Ritchie County
West Virginia

[Source: History of West Virginia ; By Virgil Anson Lewis; publ. 1887; Pg. 683;

Transcribed and submitted by Andrea Stawski Pack]




The act creating the county of Ritchie was passed February 18, 1843, the county being formed from parts of Lewis, Harrison and Wood.


Thomas Ritchie, from whom the county derives its name, was Virginia 's most famous journalist. He was born in 1778, and edited the Richmond Enquirer— formerly the Examiner—from 1804 to 1845, when he became the editor of the Washington Union. He died in 1854.


The county is drained principally by Hughes river, named in honor of Jesse Hughes, though the stream on Samuel Lewis' map, drawn in 1794, to accompany "Jefferson's Notes on Virginia ," is called Junius river.


Harrisville—then in Wood county—was laid out by Thomas Harris, and legally constituted a town by act of January 3, 1822, with James Mealy, Joseph Stewart, William L. Mitchell, John Harris and Edward Shelton, trustees. It was made the county seat by the act creating the county, and the first court was required to be held at the house of John Harris. The town was incorporated February 26, 1869.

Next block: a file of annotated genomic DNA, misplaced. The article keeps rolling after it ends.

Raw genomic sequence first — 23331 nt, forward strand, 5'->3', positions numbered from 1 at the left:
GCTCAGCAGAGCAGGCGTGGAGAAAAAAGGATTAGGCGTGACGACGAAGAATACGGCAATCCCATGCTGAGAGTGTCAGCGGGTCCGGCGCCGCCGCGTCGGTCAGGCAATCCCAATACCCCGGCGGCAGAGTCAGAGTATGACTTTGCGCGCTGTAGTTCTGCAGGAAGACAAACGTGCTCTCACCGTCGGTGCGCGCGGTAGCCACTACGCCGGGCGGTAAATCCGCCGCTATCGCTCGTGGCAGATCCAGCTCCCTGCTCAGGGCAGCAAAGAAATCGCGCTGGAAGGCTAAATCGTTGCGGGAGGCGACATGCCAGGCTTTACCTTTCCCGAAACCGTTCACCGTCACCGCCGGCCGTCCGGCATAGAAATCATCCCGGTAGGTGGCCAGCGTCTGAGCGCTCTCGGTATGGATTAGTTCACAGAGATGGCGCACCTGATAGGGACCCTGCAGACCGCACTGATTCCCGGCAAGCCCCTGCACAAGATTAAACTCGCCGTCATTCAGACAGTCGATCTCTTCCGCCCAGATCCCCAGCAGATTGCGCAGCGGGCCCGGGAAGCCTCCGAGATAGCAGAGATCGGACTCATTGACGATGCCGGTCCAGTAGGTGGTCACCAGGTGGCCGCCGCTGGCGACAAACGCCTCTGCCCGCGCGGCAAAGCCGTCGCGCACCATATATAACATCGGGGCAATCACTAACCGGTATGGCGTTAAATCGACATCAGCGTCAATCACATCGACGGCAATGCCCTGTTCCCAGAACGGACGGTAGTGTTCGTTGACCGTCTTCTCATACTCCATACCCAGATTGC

Smithsville—then in Lewis county—was established a town by Legislative enactment, February- 14, 1842, on lands of Barnes Smith, with James Malone, James Hardman, Isaac S. Collins, Daniel Ayers and Benjamin Hardman, trustees.



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